Madison Queer Garden

"The fans were our sixth man," said game hero Sue Wicks just after the Liberty upset the two-time WNBA champion Houston Comets in a fiery 74-71 finish on Sunday. "They really pushed us up over the top."

But as they absorbed the energy from the crowd of 19,563, could the players feel any of the special enthusiasm of lesbian fans, who pulled off a "visibility" action on Sunday? "We definitely know the fans are out there," said backup guard Coquese Washington, who came off the bench to spark the Liberty with two big steals in her two minutes of play. "But you see them kind of like you see a crowd of people on the beach— you can't really distinguish anything specific." Giggling appreciatively upon seeing one of the stickers organizers of the action had distributed to some 6000 spectators— "WNBA: Lesbian fans are filling your stands"— Washington added, "We're just glad to have people come. Their race, color, sexual orientation doesn't matter. I'm just happy we have fans."

But for the dozen or so organizers of the action— "a celebration, really" according to activist Jess Dobkin— the WNBA goes out of its way to make lesbian fans invisible (not to mention how it slams the closet door on lesbian players). "The league's marketing is completely focused on the straight family experience and never acknowledges the queer fan base," she says. "We didn't want to disrupt anything. Liberty games are such a positive place for us. We just wanted our support of the Liberty to be recognized along with everyone else's. We wanted to see our faces and our signs on the video screens for once."

Dobkin and colleagues held a "Lesbians for Liberty" banner outside the Garden before the game and managed to unfurl it repeatedly inside the arena despite several confrontations with censorious ushers. But the video cameras never took it in. That hardly matters in the end, said fans who were surprised and happy to see the banner. "The kids are sitting next to us in the stands," explained Chris, a season-ticket holder from Long Island, as she slapped a "Lesbians for Liberty" sticker onto her shirt. "They see us holding hands, being together. I've never had anything other than a positive experience with the families next to us. That's more important than the cameras."

Besides, "everyone knows lesbians are a majority of our fans," said Wicks, still smarting from the elbows Comet forward Tina Thompson dished out, and noting how charged she gets when she walks around the Village and sees women wearing her number. "But not every place is Manhattan and this is a business. The league doesn't want basketball to be seen as something that just has a cult following. Maybe they do overlook the lesbians when it comes to marketing. But they know the lesbians will be there anyway."


Club Hopping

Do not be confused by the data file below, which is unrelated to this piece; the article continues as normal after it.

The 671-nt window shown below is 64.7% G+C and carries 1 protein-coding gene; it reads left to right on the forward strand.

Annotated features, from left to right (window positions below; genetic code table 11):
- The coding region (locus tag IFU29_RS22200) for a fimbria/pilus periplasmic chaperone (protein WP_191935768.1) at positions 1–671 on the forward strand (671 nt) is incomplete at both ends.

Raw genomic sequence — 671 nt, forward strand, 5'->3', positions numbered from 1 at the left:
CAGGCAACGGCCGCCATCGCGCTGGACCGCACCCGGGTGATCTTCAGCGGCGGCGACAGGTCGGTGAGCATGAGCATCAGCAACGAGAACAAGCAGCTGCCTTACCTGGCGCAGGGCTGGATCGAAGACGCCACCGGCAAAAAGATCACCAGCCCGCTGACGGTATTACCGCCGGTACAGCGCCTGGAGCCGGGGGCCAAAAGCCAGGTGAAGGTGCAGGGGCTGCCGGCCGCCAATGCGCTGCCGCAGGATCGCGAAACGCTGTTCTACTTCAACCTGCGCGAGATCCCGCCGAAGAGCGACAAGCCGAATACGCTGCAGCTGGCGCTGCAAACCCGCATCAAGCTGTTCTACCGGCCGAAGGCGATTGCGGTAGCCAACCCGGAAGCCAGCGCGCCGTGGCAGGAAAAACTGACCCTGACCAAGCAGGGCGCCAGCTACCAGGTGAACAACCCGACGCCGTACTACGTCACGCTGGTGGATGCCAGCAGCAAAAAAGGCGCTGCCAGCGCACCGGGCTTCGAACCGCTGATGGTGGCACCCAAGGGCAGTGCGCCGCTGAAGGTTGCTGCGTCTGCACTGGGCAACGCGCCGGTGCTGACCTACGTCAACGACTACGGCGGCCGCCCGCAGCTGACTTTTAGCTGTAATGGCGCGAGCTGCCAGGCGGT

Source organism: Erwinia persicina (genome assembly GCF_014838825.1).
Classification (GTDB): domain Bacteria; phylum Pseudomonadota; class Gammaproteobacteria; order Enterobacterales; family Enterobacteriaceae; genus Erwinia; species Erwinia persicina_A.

Back in the days before double knits, the 500 homer club was harder to get into than Moomba— only Babe Ruth, Jimmie Foxx, Ted Williams, and Mel Ott had reached that hurdle before 1965— while 3000 hits was tough, but not unattainable, rather like a reservation at Jean-Georges, let's say.

But that's about to change. Tony Gwynn, Wade Boggs, and Cal Ripken (once he gets there) will have get used to being junior members of the 3000 hit club. It'll be at least five years before another player joins them. The leading contenders for 3000 hits (according to numbers crunched by Stats, Inc. from a formula devised by Bill James)— Ken Griffey, Jr. (38%), Roberto Alomar (32%), Rafael Palmeiro (26%), and Craig Biggio (25%)— are all almost 1000 hits away, while Alex Rodriguez (35%) is more than 2000 hits shy.

Mark McGwire, on the other hand, had better like crowds. There are no fewer than nine players— Barry Bonds (93%), Griffey (92%), Jose Canseco (92%), Sammy Sosa (88%), Juan Gonzalez (87%), Albert Belle (81%), Rafael Palmiero (48%), Frank Thomas (42%), and Rodriguez (38%)— who have at least the same chance of getting to 500 taters as Griffey does of getting to 3000 base knocks. In fact, Griffey, McGwire, and Sosa, have a legitimate shot— 45%, 34%, and 21% respectively— at breaking Hank Aaron's home run record. That lofty mark, according to James, is essentially "dead in the water." Let the countdown begin. . . .


Say It Ain't So

Joe Girardi belted his biannual home run last week in the Yankees' 3-1 loss to Toronto. It just didn't seem fair; when Joe hits a dinger, the Yanks just gottawin— it happens so rarely. In 11 seasons, Girardi has 25 career home runs; the most he's hit for the Bombers is three, which came during last year's magical run. But it's a good thing his teams aren't waiting around for Joe to go yard— they hold a combined 11-14 record when he does (3-4 in the Bronx). By way of contrast, consider the Cardinals, who boast a 64-55 record when slugger Mark McGwire homers, though they're only 18-25 in '99. But also consider these numbers: 172 and 0 for McGwire and the Cards; 5 and 2 for Girardi and the Yanks. That's the number of home runs and rings each has in the past three years. Which would you take?

Contributors: Alisa Solomon, Allen St. John, Joshua D. Gaynor
Sports Editor:Miles D. Seligman

 
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